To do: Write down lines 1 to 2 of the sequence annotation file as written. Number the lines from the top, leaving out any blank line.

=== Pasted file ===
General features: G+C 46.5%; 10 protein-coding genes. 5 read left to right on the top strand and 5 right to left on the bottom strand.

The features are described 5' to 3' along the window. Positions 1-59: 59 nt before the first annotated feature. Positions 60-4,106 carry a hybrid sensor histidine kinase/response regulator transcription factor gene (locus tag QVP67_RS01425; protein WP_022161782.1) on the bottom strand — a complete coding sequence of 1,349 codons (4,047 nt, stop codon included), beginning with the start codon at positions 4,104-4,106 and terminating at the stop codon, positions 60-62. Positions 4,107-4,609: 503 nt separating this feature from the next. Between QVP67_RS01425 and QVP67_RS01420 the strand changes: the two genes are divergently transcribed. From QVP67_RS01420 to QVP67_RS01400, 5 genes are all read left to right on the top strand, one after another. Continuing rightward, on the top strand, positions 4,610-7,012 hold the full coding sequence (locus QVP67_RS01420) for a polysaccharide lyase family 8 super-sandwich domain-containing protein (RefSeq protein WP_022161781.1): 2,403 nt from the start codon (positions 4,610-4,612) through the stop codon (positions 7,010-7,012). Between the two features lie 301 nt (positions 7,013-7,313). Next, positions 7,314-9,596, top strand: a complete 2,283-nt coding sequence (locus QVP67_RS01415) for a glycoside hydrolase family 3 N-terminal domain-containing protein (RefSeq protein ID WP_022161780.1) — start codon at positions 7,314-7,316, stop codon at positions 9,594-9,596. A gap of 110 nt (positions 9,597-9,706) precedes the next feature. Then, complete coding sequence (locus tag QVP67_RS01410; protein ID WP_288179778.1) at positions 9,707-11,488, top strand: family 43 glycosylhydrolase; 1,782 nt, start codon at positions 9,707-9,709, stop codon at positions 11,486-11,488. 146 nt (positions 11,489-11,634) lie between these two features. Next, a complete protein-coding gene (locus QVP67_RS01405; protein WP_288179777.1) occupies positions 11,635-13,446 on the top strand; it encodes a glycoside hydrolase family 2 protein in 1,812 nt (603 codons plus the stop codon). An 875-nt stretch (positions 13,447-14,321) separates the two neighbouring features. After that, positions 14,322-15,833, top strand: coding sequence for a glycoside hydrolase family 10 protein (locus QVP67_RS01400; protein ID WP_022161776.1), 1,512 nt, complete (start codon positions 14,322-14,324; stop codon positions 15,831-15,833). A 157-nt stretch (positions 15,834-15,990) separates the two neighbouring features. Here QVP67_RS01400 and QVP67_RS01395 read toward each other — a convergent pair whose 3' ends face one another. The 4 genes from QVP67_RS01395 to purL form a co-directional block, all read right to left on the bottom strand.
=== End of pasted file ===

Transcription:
General features: G+C 46.5%; 10 protein-coding genes. 5 read left to right on the top strand and 5 right to left on the bottom strand.

The features are described 5' to 3' along the window. Positions 1-59: 59 nt before the first annotated feature. Positions 60-4,106 carry a hybrid sensor histidine kinase/response regulator transcription factor gene (locus tag QVP67_RS01425; protein WP_022161782.1) on the bottom strand — a complete coding sequence of 1,349 codons (4,047 nt, stop codon included), beginning with the start codon at positions 4,104-4,106 and terminating at the stop codon, positions 60-62. Positions 4,107-4,609: 503 nt separating this feature from the next. Between QVP67_RS01425 and QVP67_RS01420 the strand changes: the two genes are divergently transcribed. From QVP67_RS01420 to QVP67_RS01400, 5 genes are all read left to right on the top strand, one after another. Continuing rightward, on the top strand, positions 4,610-7,012 hold the full coding sequence (locus QVP67_RS01420) for a polysaccharide lyase family 8 super-sandwich domain-containing protein (RefSeq protein WP_022161781.1): 2,403 nt from the start codon (positions 4,610-4,612) through the stop codon (positions 7,010-7,012). Between the two features lie 301 nt (positions 7,013-7,313). Next, positions 7,314-9,596, top strand: a complete 2,283-nt coding sequence (locus QVP67_RS01415) for a glycoside hydrolase family 3 N-terminal domain-containing protein (RefSeq protein ID WP_022161780.1) — start codon at positions 7,314-7,316, stop codon at positions 9,594-9,596. A gap of 110 nt (positions 9,597-9,706) precedes the next feature. Then, complete coding sequence (locus tag QVP67_RS01410; protein ID WP_288179778.1) at positions 9,707-11,488, top strand: family 43 glycosylhydrolase; 1,782 nt, start codon at positions 9,707-9,709, stop codon at positions 11,486-11,488. 146 nt (positions 11,489-11,634) lie between these two features. Next, a complete protein-coding gene (locus QVP67_RS01405; protein WP_288179777.1) occupies positions 11,635-13,446 on the top strand; it encodes a glycoside hydrolase family 2 protein in 1,812 nt (603 codons plus the stop codon). An 875-nt stretch (positions 13,447-14,321) separates the two neighbouring features. After that, positions 14,322-15,833, top strand: coding sequence for a glycoside hydrolase family 10 protein (locus QVP67_RS01400; protein ID WP_022161776.1), 1,512 nt, complete (start codon positions 14,322-14,324; stop codon positions 15,831-15,833). A 157-nt stretch (positions 15,834-15,990) separates the two neighbouring features. Here QVP67_RS01400 and QVP67_RS01395 read toward each other — a convergent pair whose 3' ends face one another. The 4 genes from QVP67_RS01395 to purL form a co-directional block, all read right to left on the bottom strand.